Housewifery In Italy

   This is my first time to be a true housewife–I am a housewife with an Italian twist. When my kids were little, I taught part-time. Then I stopped teaching at the university and began homeschooling, which is very different from being a housewife. It is a very special kind of work. Although I was home all the time, and still cooked and cleaned, my primary duties were educational and my mind was on executing lessons and overseeing schoolwork all day long. Then I went back to teaching at the university. And then went back to homeschooling once again.
    Now here I am at 47 years old, and for the first time in my life, all my 6 kids are all in school. I do not have a work visa here in Italy, and so teaching is not a possibility right now. Homeschooling is illegal in Italy, so that is not an option either. It is amazing to me that after I drop the kids off in the mornings, I have their entire school day, until 1:30 pm. alone.
    First, I go grocery shopping. Because our kitchenette has no storage and is the size of a postage stamp, I go every day and get fresh food just for that day. I work all morning toward the 2 pm lunch that is the biggest meal of the day when all the kids come home. I put away groceries, clean breakfast dishes, and put on laundry. Then I scrub and chop vegetables, brown meat, and start a pasta sauce. Each lunch usually consists of a pasta with a homemade sauce, then a meat and a vegetable and fresh bread from the bakery. Or else it is a big stew like chicken cacciatore, coq au vin, beef and vegetable stew, or tuscan white bean soup. I also make one or two vegetables each day, like huge platters of roasted cauliflower, Brussel sprouts, broccoli, artichokes or zucchini. These meals take between one and two hours to prepare, just because the kitchen is so small that you can only do one thing at a time, there is such little counter space, and you have to clean everything as you go. It’s like making quasi-gourmet meals on a sailboat, motorhome or campground site.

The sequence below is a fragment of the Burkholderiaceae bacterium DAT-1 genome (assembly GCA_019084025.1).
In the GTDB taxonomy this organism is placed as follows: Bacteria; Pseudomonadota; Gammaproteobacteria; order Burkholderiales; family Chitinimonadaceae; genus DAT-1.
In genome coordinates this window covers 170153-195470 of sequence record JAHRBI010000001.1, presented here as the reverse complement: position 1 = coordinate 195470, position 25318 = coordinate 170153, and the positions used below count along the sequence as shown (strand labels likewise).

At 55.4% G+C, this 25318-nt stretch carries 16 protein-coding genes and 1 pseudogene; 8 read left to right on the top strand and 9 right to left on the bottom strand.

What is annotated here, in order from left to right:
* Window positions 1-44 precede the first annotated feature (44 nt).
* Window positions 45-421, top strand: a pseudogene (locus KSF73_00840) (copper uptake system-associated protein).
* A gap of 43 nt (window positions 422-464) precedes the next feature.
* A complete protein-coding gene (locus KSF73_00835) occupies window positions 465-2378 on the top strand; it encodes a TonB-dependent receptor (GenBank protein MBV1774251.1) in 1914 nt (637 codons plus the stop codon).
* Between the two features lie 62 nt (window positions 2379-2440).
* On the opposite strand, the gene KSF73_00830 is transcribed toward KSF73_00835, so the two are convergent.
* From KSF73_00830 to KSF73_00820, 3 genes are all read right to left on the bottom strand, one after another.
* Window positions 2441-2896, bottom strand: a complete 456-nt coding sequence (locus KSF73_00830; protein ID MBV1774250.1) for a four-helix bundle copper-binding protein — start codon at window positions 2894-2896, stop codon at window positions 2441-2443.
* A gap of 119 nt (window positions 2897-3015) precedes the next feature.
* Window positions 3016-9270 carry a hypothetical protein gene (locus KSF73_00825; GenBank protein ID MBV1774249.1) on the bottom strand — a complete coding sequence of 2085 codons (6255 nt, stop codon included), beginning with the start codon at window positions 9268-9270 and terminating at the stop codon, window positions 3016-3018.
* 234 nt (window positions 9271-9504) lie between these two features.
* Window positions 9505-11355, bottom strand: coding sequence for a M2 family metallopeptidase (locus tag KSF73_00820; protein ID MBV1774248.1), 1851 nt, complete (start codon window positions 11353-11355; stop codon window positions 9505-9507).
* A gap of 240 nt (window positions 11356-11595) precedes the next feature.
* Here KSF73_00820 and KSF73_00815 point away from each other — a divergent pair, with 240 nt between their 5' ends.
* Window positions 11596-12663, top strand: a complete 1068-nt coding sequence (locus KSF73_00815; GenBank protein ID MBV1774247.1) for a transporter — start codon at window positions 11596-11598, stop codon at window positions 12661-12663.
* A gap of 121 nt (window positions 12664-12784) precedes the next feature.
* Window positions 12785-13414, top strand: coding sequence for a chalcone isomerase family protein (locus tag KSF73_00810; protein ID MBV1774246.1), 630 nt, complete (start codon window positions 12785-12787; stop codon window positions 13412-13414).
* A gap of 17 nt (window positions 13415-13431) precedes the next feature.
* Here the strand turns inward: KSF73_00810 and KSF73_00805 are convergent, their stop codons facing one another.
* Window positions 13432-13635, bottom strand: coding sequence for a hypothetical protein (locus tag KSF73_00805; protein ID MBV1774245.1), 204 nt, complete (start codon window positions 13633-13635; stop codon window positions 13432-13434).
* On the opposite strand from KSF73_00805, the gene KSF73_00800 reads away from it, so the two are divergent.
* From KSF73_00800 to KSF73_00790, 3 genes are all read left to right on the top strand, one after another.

Then, I have to vacuum and mop the floors every day, because Charlie, our 100 lb. Golden Labrador, frolics in the vineyard all day and tracks in dirt and mud. If you measured how much dirt he brings in on a given day, it would probably be at least a cup full. It hides in his paws and fur. Plus he sheds. So, on a good day, we leave him out all day, and then bathe him when he comes in for the evening. But many days, he sneaks in and out with people entering or exiting, and then we do not get to his bath in the evening. So we live with a constant layer of soot, just good, clean dirt, coating our floors. I fight a losing battle every day cleaning them.
      Then I rotate the laundry and try to get three loads in. The washing machine is tiny, and the shortest cycle takes 1 hour and 4 minutes. Then the dryer, equally as tiny, takes 2 hours and 17 minutes. So I run the first load and then put it in the dryer. Then I run a second load that will get air-dried, and then run a third load that will get put in the dryer after the first load. All that takes 4 hours and 34 minutes. That is almost exactly the amount of time I have from the time I get home from the grocery store to the time I have to go pick up Sebastian and Annie.
    All that takes until about 11 am. While the food continues to cook and the laundry to run, I then have about 2 hours to myself. I exercise, check emails, run errands. Last semester, I had enough time in there to write a 40,000 page manuscript.
     This semester, what will I do with my free time? In addition to working with the press on revisions, I want to write the Metaphysics of Motherhood, essays on this topic that has interested me for 10 years. I also want to write a book, For Mothers Who Fail, because so many mothers struggle with failing at their job and the Christian message, I think, has a strong message of consolation and seeing the situation with a different lens. I want to take some classes in theology at the Angelicum so that I can eventually write a theology of motherhood. I also have to study for the Italian driver’s license, the patente, which is a monster and so should be very time consuming. It seems like a lot to cram into hours a day. But I’ve never had so much time to follow my interests in my entire adult life. What a pleasure it is to be a one-of-a-kind housewife in Italy.